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Chapter: Microbiology and Immunology: Virology, Virus: Papovaviruses


Simian virus 40 (SV40) is the prototype polyomavirus studied extensively for eliciting different properties of the virus.


Simian virus 40 (SV40) is the prototype polyomavirus studied extensively for eliciting different properties of the virus. The human polyomaviruses, such as BK and JC viruses, usually cause asymptomatic infection in humans. Polyomaviruses (poly, many; oma, tumor) are smaller viruses than papillomavi-ruses, measuring 45 nm in diameter. They are nonenveloped viruses with a 72-capsomere icosahedral capsid.

Viral genome is a double-stranded DNA containing less nucleic acid, approximately 5000 bp. The genomes of poly-omaviruses (BK, JC, and SV40) are similar to each other. The genome is divided into early, late, and noncoding regions. The early region codes for nonstructural transformation pro-tein, while the late region codes for three viral capsid proteins, such as VP1, VP2, and VP3. The noncoding region contains the site of the origin of DNA for replication. Differences between HPV and polyomaviruses are summarized in Table 56-3.

Different polyomaviruses show different host specificities. Human polyomaviruses, such as JC and BK, probably enter through the respiratory tract, and then subsequently infect lymphocytes and the kidneys. The BK viruses cause latent infec-tion of the kidney and of B cells. The pathogenesis of the human polyomavirus infection in humans depends on the immune status of the host. In the immunocompetent host, the replica-tion of viruses is inhibited. Suppression of immunity in patients receiving organ transplantation or suffering from AIDS results in reactivation of latent JC and BK viruses. In these patients, reactivation of viruses leads to shedding of viruses and symp-tomatic infection. The reactivation of BK viruses causes severe urinary tract infection with excretion of the virus in urine. Reactivation of JC viruses causes viremia and spread of the virus to the central nervous system (CNS), causing infection of the CNS.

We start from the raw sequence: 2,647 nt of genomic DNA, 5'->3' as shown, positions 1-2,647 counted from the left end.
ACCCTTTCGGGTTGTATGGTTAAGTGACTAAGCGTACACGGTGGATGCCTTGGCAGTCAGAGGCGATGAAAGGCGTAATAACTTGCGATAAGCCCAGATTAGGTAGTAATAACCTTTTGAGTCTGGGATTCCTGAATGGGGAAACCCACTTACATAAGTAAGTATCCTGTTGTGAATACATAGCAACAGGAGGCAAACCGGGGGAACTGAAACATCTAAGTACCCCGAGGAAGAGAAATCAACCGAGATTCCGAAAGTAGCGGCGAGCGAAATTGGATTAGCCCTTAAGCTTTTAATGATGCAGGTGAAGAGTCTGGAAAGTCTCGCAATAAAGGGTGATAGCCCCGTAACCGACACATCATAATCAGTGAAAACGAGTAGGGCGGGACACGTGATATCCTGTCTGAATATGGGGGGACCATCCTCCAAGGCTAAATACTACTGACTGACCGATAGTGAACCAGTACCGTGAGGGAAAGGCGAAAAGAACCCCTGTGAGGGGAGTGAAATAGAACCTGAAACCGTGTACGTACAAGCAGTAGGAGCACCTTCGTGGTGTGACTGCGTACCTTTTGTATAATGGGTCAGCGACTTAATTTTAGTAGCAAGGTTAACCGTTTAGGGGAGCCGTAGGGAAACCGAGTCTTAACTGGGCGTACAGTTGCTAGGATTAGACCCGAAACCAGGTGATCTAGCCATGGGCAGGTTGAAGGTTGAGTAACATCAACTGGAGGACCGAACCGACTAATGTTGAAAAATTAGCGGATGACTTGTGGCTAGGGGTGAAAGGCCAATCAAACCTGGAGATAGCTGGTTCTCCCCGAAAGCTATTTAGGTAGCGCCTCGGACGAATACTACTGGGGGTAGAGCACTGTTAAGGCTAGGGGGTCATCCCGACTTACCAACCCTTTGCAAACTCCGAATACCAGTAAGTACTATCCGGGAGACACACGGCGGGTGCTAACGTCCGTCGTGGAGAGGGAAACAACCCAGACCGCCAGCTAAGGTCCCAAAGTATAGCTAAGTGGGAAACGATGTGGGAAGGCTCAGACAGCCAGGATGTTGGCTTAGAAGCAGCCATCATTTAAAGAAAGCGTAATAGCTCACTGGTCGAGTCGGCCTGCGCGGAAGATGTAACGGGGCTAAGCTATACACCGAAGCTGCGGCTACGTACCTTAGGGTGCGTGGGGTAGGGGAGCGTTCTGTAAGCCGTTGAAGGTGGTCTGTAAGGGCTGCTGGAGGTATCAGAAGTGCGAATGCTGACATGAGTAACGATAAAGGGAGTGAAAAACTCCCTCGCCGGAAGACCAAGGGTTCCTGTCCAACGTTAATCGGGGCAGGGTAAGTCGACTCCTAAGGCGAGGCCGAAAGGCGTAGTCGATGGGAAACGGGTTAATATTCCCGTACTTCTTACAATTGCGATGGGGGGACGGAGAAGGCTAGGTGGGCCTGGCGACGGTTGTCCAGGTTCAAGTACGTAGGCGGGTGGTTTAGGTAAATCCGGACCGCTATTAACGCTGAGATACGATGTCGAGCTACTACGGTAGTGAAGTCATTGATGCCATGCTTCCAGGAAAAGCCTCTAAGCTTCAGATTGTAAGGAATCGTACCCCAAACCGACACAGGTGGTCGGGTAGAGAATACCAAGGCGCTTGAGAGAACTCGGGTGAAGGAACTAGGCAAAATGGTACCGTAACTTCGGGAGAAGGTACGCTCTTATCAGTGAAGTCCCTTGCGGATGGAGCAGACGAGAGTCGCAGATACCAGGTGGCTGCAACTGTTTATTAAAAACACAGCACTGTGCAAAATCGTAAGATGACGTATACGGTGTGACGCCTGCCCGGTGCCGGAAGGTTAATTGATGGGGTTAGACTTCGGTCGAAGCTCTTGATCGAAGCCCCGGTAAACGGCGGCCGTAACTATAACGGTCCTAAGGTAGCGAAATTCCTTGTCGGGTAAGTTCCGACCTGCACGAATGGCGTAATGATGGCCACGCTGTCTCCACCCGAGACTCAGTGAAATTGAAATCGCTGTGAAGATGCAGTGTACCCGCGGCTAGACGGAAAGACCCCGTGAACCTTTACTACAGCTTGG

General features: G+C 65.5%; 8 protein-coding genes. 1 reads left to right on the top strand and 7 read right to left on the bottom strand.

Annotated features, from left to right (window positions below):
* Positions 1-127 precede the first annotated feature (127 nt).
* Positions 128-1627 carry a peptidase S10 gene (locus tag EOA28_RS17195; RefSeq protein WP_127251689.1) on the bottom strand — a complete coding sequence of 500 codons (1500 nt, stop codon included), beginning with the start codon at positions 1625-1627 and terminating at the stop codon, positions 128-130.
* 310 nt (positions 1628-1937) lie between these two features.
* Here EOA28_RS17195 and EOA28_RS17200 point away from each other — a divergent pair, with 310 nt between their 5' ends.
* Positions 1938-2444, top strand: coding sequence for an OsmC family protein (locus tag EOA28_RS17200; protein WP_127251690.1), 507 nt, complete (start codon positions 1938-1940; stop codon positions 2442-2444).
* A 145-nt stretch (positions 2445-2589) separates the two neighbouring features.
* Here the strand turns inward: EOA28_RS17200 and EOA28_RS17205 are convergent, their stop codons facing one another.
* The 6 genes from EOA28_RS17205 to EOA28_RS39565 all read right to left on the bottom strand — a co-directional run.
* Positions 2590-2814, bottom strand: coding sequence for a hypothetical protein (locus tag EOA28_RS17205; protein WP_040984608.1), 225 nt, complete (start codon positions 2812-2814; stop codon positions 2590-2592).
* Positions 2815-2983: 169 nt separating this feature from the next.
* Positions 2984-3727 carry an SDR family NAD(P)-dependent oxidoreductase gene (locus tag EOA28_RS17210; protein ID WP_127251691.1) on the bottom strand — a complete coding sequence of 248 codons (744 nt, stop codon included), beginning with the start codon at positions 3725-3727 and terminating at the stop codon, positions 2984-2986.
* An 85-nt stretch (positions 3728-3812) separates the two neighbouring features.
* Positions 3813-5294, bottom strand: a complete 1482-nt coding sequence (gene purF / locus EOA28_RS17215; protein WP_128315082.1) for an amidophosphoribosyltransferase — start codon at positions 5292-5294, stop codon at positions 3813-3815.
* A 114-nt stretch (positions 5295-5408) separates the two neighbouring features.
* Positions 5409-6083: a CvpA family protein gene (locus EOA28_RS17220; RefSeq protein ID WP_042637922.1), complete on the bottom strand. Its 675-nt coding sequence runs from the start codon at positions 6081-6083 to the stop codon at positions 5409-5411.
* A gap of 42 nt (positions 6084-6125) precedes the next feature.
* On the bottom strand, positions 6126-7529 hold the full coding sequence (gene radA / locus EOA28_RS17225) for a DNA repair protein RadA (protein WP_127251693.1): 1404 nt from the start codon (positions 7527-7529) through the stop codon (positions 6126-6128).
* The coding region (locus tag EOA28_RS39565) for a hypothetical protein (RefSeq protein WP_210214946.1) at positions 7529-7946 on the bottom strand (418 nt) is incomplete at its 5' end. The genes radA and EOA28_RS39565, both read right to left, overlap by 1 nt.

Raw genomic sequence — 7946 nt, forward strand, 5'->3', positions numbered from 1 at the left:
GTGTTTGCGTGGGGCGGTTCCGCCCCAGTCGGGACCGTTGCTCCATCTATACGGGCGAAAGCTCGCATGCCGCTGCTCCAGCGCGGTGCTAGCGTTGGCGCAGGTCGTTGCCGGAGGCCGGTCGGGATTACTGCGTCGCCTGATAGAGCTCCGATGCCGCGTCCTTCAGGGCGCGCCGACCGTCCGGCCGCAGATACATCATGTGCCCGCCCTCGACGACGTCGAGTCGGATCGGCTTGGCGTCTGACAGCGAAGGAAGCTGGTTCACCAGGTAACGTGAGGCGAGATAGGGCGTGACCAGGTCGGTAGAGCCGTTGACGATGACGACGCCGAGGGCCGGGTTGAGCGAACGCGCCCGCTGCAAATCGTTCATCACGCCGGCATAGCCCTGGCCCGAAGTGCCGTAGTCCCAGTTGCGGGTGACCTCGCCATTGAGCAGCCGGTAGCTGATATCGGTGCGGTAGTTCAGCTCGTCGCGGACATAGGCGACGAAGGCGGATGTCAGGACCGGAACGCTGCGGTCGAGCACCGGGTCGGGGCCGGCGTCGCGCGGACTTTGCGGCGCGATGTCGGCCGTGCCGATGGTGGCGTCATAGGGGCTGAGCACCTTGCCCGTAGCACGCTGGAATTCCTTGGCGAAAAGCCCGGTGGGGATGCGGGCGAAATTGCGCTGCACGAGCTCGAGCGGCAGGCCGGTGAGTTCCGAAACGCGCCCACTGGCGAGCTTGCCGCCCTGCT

All the polyomaviruses (BK, JC, and SV40) are known to cause tumor in animals, such as hamsters. These viruses, how-ever, are not associated with any tumors in humans.

Primary infection by human polyomaviruses is mostly asymp-tomatic in immunocompetent host. In immunocompromised host, the tissues are reactivated causing many serious diseases.

Both JC and BK viruses are ubiquitous. Most people are infected by these two viruses by the age of 15 years. Both the viruses are probably transmitted by respiratory route.

BK virus is associated with hemorrhagic cystitis in the bone marrow recipients. It also causes urethral stenosis in patients receiving kidney transplant.

JC virus was first isolated from the brain of a patient with Hodgkin’s disease, who developed progressive multifocal leukoencephalopathy (PML). PML is a subacute demyelin-ating disease of the CNS and is usually fatal. This disease occurs usually in immunocompromised patients including the patients with AIDS, Hodgkin’s disease, and chronic lym-phocytic leukemia.

The SV40 shows oncogenic potential in newborn hamsters, but is not associated with any human disease. The SV40, however, has a public health importance. Earlier, some batches of polio vaccines, which were prepared in the simian cell culture were contaminated with undetected SV40 virus in the primary monkey cell cultures. However, no SV40-related tumors have been reported so far, although many people were vaccinated with these SV40 contaminated polio vaccines.

Electron microscopy is useful to detect JC virus in brain tissue from the cases of PML and from urine of kidney transplant recipients. Immunoperoxidase and in situ immunofluorescence are rapid detection methods for detection of viral antigen in brain tissue obtained by biopsy or at autopsy.

      BK polyomavirus is isolated from urine by culture in human diploid fibroblasts; JC virus is isolated from urine and brain tissue by culture in human fetal glial cell culture. Hemagglutination inhibition test is performed to differentiate these two viruses.

      No specific antiviral treatment is available for polyomavirus infections in humans. Prevention of polyomavirus infection is difficult due to ubiquitous presence of these viruses.

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